8860 Car Chassis was the second Technic/Expert Builder Car Chassis to be released. In 1980, three years after the original Auto Chassis, this ultimate model had suspension (gasp!), an engine and reclining seats. The average BrickLink price nowadays is about $90, I think I paid 60 for mine. The original retail price was $59, 10 dollar less than the 858 Auto Engines set. The engine was the first Technic engine to be rear mounted. It has two models, this and a dragster.
The instruction booklet is of the really old type, with the "happy kid playing" picture and an explanation of what this really is:
After the first 7(!) introduction pages, you will find the start of the set's instructions.
This set has four of the early foam tires and rims. These were used primarily in the bigger Technic/Expert Builder sets of their early age, until they were
phased out in 1989 with the 8862 Backhoe set.
A notable non-Technic part of this era is the 2 x 2 Turntable, which is aiding the steering of this model.
A total of 29 gears vs 668 pieces is not bad at all. This was the first Technic set to include a Differential, so the rear tires doesn't skid when turning. Also, it was the first to include Shock Absorbers
Fun-fact: The 1/2 bush wasn't introduced yet, so it made this build somewhat bulky.
The only axles which are connected are the ones in the differential, because the Axle and Pin Connector Toggle Joint Toothed wasn't availible until 1982.
A model: Car Chassis
This build starts with the adjustable seats, which recline and slides on some axles. This is a function which has been abandoned by the Technic designers, allowing them to focus more on mechanical functions.
Note that everything is assembled with frictionless pins, because the black ones with friction weren't made until 1981.
Here's the start of the build, with the differential on the base of the rear axle.
Next the main part of the chassis is made primarily out of bricks. Then the two parts are put together like this:
Note the 4 gear racks, which will be used later.
Here you can see how the two parts of the chassis is reinforced by vertical bricks. This technique is widely used in the studless era.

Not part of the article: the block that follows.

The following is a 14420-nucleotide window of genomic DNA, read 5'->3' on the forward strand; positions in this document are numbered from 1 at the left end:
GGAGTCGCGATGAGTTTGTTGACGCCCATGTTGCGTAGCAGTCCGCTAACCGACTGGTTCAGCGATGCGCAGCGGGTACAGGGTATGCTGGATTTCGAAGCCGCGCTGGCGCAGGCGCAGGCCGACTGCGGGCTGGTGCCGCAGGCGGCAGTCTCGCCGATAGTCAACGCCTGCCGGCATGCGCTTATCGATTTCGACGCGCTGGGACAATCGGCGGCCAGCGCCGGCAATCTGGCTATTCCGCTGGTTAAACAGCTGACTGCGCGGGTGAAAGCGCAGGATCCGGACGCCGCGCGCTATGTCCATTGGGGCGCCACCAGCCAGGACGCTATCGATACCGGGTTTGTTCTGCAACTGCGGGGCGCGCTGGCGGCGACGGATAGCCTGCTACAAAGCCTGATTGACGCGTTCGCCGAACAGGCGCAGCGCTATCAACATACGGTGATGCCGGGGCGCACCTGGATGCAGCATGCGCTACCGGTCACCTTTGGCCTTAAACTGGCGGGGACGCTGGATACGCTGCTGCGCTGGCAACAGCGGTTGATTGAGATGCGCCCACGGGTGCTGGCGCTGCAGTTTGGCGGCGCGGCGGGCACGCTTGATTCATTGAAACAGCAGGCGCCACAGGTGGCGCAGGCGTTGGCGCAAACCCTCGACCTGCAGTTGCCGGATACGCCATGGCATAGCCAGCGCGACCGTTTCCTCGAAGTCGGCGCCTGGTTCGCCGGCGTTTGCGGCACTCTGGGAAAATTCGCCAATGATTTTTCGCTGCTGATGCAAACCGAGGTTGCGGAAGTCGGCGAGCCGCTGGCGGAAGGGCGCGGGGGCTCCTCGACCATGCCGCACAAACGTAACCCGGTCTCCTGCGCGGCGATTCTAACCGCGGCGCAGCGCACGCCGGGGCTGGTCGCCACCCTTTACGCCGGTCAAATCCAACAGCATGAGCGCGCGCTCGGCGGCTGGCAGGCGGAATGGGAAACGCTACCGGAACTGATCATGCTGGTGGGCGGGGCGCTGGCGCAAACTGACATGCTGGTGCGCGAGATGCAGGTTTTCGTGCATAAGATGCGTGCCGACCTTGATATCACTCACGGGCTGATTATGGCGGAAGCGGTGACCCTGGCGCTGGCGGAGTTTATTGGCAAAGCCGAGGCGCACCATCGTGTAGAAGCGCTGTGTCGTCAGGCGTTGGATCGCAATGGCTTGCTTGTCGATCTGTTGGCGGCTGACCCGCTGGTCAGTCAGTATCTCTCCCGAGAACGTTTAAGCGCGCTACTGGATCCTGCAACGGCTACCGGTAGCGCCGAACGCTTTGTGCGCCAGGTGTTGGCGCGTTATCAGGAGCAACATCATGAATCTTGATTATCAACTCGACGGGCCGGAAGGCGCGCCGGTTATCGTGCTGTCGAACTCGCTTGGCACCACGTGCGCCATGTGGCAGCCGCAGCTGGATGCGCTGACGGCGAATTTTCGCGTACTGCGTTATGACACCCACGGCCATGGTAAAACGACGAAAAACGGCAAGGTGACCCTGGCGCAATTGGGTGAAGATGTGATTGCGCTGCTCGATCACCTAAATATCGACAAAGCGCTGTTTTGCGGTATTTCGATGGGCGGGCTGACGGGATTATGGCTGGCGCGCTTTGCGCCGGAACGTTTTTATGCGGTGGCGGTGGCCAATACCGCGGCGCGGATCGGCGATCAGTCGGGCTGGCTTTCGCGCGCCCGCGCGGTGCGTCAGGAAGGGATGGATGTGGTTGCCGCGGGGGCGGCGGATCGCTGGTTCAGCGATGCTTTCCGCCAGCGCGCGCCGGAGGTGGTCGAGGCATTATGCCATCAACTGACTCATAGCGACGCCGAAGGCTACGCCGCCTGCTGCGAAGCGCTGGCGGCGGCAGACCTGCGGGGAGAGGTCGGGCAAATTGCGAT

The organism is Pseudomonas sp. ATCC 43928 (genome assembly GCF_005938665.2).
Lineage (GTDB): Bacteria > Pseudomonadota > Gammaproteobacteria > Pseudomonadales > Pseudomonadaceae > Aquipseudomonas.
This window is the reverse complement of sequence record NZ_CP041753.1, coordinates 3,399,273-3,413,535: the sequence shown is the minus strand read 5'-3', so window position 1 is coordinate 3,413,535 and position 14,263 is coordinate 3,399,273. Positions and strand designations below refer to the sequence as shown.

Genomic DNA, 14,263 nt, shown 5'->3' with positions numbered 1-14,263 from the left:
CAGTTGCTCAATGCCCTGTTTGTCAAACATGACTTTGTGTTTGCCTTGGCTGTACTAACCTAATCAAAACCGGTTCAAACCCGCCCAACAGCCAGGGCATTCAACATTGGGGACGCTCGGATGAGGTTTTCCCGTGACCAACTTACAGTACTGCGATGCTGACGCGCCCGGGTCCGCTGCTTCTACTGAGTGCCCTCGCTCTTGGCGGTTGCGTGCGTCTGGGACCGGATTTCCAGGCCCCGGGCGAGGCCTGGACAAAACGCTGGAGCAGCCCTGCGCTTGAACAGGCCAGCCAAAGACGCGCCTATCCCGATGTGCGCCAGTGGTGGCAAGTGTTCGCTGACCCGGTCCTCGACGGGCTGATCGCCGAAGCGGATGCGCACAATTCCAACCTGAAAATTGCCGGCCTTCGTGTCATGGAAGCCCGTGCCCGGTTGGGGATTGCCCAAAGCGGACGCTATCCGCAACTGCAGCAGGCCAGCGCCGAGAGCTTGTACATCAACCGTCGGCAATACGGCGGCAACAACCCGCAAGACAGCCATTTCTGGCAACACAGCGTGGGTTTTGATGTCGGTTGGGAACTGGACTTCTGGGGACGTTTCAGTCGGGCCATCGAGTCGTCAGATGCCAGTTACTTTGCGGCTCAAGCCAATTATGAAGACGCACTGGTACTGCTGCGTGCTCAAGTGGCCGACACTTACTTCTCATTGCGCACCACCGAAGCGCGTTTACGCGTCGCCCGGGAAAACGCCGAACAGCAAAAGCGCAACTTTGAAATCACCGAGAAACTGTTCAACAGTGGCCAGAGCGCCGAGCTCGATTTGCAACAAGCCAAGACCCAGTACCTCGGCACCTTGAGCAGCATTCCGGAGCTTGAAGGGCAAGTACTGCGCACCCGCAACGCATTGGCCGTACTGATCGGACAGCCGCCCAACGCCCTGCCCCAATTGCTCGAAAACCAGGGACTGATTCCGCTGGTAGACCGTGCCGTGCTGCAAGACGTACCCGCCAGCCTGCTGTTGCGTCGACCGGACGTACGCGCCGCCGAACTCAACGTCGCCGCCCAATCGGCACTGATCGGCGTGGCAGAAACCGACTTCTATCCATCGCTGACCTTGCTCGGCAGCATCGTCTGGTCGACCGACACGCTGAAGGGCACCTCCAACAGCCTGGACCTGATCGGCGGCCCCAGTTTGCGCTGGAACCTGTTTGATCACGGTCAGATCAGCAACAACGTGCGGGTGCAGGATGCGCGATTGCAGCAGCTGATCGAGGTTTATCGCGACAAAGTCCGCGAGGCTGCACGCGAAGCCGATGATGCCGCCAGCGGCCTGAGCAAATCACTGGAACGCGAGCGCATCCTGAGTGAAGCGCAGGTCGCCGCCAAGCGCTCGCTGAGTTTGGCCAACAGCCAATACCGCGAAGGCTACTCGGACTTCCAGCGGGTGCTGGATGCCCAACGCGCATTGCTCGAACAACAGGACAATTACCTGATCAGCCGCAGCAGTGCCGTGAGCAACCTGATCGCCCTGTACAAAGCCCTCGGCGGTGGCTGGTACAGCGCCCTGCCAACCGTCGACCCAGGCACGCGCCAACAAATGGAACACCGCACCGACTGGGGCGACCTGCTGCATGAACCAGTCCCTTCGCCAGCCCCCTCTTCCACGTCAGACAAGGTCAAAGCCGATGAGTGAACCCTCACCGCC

The steering rack uses the 2 x 2 Turntable, as mentioned earlier. The yellow bricks in the back is the support for the engine.
Now for the driveshaft, which has three output gears; a 24T, 16T and 8T. The 14T spur gear meshes with the rear differential.
This is what the steering setup looks like:
The steering rack is placed along with the driveshaft. The three 8T gears will align with the gearbox made next.
Finished gearbox. You can see how the gear shift takes place.
1st: 24:8=1:3 ratio
2nd: 16:16=1:1 ratio
3rd: 8:24=3:1 ratio
Here you can see how is meshes with the driveshaft:
When the shift stick is placed, it is locked by this brick. If you remove one of the three bushes, you will be able to shift to third gear. This is used with motorizing the car, but I wanted to keep it anyways.
The engine is a 4-cylinder boxer, which is made of bricks. For more details about this engine, see my other 858 Auto Engines review.
The crankshaft is made using the offset axle holes of 3 24t gears.
Here is the support for the steering column. The steering is mostly finished by adding these plates and bricks.
And the support for the shock absorbers. The spark plugs are also placed on top of the engine.
In the second-to-last step, the fuel lines are connected to the distributor, the shock absorbers are placed, and the steering wheel is mounted on the dashboard. The car chassis is nearly complete.
Still remember the seats? Now it's time to place them, along with the wheels to finish the model.
Moving and reclining seats:
As you can see, the suspension is only hinged in one angle, causing the wheels to lean inwards when the springs are compressed. This would be fixed in the next model:
8865 Test Car.
Comparison with 8880 Super Car:
8448 Super Street Sensation:
8070 Super Car:
B model: Dragster
The B-model doesn't have any piece call-outs, so you'll have to pay close attention to the instructions. This is step 3, and you can see the steering axle in the front. The support for the steering column is already in place.
The driveshaft has a 14T spur gear on it, which meshes with the rear differential. No real drag racers has one, because it would have hindered the rear wheels from spinning.
The driveshaft is routed around the steering column with some 8T gears. The final drive ratio is 2:1 for this model.
The steering column is fixed in place, and the support for the driver's seat is made.
Now the driver's seat is finished, and some mudguards are next.
The engine is this model is a flat 4-cylinder boxer. The only difference from the main model's design is the cooling radiators for the distributor. The distributor itself cannot be seen.
It's placed together with the front axle.
The build is finished with the front wheel(hubs) and the gear rack for steering.
This is an excellent set, filling the gap between 853 Car Chassis and 8865
Test Car. The mechanics work well, although the gear change is somewhat sluggish. The specialized pieces introduced in 1994 would change this, allowing for a synchronized gearbox. The main pro with this set is that you could make any body for it at your heart's desire, unlike the Test Car. The B-model is also well done, but I would like it better if it had made better use of the pieces. More than 200 (30%) parts are left after finishing the alternate build.
This set taught me how a differential works. A must-have for any Technic car collector!
Thanks for reading/looking, as always, pics are availible @ BrickShelf.
Edited by Lost_In_Noise, 24 November 2012 - 11:27 AM.